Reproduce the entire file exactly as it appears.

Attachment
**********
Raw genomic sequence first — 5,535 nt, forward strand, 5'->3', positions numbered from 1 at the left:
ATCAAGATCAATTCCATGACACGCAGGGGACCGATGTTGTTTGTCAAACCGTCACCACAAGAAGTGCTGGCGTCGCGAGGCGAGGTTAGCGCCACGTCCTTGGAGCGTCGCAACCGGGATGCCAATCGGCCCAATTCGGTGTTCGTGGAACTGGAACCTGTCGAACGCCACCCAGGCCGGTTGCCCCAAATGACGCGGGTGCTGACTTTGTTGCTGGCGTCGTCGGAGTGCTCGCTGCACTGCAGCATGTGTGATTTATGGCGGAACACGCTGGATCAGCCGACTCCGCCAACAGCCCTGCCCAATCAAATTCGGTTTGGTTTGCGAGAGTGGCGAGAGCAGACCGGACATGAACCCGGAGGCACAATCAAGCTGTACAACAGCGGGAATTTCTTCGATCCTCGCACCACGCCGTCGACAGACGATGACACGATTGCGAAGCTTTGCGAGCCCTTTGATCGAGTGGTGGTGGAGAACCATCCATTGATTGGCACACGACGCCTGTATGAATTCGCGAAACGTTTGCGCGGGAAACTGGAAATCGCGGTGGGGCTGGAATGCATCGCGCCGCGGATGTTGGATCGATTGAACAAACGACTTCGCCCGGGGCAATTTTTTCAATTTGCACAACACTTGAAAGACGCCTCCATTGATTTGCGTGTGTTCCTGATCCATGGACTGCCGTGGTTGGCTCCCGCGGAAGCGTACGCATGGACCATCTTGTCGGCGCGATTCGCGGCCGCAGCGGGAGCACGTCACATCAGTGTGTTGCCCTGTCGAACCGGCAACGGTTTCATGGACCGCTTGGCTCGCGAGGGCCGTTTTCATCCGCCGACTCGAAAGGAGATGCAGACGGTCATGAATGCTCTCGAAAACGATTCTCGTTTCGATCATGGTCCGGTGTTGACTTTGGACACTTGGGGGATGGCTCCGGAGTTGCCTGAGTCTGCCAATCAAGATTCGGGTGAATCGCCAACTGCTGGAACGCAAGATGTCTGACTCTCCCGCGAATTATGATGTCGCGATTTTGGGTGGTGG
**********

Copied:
Raw genomic sequence first — 5,535 nt, forward strand, 5'->3', positions numbered from 1 at the left:
ATCAAGATCAATTCCATGACACGCAGGGGACCGATGTTGTTTGTCAAACCGTCACCACAAGAAGTGCTGGCGTCGCGAGGCGAGGTTAGCGCCACGTCCTTGGAGCGTCGCAACCGGGATGCCAATCGGCCCAATTCGGTGTTCGTGGAACTGGAACCTGTCGAACGCCACCCAGGCCGGTTGCCCCAAATGACGCGGGTGCTGACTTTGTTGCTGGCGTCGTCGGAGTGCTCGCTGCACTGCAGCATGTGTGATTTATGGCGGAACACGCTGGATCAGCCGACTCCGCCAACAGCCCTGCCCAATCAAATTCGGTTTGGTTTGCGAGAGTGGCGAGAGCAGACCGGACATGAACCCGGAGGCACAATCAAGCTGTACAACAGCGGGAATTTCTTCGATCCTCGCACCACGCCGTCGACAGACGATGACACGATTGCGAAGCTTTGCGAGCCCTTTGATCGAGTGGTGGTGGAGAACCATCCATTGATTGGCACACGACGCCTGTATGAATTCGCGAAACGTTTGCGCGGGAAACTGGAAATCGCGGTGGGGCTGGAATGCATCGCGCCGCGGATGTTGGATCGATTGAACAAACGACTTCGCCCGGGGCAATTTTTTCAATTTGCACAACACTTGAAAGACGCCTCCATTGATTTGCGTGTGTTCCTGATCCATGGACTGCCGTGGTTGGCTCCCGCGGAAGCGTACGCATGGACCATCTTGTCGGCGCGATTCGCGGCCGCAGCGGGAGCACGTCACATCAGTGTGTTGCCCTGTCGAACCGGCAACGGTTTCATGGACCGCTTGGCTCGCGAGGGCCGTTTTCATCCGCCGACTCGAAAGGAGATGCAGACGGTCATGAATGCTCTCGAAAACGATTCTCGTTTCGATCATGGTCCGGTGTTGACTTTGGACACTTGGGGGATGGCTCCGGAGTTGCCTGAGTCTGCCAATCAAGATTCGGGTGAATCGCCAACTGCTGGAACGCAAGATGTCTGACTCTCCCGCGAATTATGATGTCGCGATTTTGGGTGGTGG